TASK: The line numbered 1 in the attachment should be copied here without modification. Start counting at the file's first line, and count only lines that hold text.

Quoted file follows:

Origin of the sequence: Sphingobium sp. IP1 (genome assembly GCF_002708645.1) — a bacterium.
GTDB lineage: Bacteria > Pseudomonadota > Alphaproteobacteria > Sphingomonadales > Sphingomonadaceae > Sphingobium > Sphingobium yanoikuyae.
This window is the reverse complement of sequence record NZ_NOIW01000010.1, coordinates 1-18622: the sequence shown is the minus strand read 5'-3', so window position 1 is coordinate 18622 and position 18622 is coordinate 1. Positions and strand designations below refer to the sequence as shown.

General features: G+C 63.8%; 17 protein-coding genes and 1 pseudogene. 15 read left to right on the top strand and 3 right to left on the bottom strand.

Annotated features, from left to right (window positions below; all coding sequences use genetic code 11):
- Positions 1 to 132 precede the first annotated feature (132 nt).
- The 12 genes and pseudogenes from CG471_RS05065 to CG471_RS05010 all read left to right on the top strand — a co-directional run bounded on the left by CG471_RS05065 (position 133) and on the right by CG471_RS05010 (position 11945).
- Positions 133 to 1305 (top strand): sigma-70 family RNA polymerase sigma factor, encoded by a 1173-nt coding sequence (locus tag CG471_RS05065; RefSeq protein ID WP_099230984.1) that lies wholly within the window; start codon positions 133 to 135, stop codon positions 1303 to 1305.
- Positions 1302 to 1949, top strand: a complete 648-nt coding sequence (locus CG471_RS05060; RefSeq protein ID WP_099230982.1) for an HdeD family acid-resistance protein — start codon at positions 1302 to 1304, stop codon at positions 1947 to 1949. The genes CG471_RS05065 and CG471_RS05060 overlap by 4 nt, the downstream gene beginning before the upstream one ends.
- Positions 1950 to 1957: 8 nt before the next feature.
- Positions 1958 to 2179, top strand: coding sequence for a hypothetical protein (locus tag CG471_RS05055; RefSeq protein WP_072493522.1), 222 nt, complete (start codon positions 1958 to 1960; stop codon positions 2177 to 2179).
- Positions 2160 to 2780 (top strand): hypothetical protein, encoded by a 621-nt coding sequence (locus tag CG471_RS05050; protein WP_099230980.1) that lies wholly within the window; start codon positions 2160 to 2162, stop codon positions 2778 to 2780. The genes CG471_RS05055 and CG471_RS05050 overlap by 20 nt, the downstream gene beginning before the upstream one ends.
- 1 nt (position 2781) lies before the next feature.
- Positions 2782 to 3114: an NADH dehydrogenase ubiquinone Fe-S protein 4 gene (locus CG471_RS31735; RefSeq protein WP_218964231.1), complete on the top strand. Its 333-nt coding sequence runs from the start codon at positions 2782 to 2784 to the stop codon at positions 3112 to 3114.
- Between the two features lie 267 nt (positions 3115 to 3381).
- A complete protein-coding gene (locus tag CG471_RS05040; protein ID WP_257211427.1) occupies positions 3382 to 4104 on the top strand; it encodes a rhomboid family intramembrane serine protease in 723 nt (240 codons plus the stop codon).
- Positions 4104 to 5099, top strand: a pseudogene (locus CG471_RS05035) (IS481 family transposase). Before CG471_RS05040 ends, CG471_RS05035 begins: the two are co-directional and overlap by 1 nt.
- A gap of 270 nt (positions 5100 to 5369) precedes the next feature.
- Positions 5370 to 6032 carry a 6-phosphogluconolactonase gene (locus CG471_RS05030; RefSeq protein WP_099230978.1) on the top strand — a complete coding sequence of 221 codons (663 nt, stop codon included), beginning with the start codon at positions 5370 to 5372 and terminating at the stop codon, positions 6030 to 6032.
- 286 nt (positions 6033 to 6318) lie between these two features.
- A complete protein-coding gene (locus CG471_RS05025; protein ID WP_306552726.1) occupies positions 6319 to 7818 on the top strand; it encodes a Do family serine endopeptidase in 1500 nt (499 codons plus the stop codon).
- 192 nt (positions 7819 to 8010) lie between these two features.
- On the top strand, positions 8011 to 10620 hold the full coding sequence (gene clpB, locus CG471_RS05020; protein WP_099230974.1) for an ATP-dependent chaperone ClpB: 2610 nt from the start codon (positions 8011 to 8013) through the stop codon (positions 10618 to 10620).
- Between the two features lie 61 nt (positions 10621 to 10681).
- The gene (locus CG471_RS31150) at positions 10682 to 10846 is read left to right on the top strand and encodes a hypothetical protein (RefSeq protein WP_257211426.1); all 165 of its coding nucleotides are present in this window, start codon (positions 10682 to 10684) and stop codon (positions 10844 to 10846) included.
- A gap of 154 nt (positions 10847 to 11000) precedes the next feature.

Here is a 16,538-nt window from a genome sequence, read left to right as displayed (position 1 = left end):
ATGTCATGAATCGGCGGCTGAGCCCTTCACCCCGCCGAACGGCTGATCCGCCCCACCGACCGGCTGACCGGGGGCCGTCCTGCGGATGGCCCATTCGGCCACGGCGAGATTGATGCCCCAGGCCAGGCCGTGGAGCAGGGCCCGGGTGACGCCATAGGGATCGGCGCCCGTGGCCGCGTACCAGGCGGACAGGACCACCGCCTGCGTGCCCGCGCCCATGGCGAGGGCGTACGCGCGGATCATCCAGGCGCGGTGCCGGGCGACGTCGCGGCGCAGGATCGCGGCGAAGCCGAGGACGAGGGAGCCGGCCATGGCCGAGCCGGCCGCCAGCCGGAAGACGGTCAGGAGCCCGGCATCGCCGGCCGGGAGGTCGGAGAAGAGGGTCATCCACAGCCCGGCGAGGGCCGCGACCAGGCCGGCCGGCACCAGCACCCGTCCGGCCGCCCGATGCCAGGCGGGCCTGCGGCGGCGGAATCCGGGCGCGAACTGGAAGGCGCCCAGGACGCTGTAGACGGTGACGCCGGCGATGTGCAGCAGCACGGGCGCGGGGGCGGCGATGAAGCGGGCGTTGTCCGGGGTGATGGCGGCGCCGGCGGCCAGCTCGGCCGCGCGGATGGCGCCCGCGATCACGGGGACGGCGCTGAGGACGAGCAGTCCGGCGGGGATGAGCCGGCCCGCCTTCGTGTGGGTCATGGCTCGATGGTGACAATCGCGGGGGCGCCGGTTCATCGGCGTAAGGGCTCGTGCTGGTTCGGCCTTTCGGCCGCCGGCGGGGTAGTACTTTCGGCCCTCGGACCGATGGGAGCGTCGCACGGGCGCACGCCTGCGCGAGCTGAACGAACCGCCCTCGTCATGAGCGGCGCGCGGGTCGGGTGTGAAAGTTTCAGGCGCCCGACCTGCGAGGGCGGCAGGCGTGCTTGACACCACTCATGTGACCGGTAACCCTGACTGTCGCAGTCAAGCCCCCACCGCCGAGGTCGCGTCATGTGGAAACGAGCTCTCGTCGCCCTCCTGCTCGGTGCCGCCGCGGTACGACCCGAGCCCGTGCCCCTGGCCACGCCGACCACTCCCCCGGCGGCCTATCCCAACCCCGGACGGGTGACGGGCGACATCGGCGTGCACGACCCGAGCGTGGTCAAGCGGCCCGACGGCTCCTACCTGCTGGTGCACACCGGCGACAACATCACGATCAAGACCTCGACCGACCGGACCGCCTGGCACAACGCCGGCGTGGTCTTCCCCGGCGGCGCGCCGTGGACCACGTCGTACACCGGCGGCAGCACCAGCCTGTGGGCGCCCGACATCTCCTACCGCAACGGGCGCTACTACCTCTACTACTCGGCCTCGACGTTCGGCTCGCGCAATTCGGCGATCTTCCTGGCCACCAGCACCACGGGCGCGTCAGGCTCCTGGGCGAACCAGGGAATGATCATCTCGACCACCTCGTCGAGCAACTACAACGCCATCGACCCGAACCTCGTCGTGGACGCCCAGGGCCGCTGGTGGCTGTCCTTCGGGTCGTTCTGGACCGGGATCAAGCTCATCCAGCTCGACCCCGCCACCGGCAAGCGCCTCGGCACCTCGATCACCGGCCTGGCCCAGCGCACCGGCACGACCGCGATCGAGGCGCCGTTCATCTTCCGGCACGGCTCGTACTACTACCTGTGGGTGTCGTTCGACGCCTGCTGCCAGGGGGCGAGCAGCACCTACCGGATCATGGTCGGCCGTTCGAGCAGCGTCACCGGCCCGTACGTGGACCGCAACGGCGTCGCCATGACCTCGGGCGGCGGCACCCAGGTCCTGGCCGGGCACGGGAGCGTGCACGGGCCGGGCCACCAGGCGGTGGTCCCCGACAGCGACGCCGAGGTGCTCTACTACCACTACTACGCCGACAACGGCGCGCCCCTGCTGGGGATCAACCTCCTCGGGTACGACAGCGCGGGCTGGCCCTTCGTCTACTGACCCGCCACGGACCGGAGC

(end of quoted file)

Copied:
Origin of the sequence: Sphingobium sp. IP1 (genome assembly GCF_002708645.1) — a bacterium.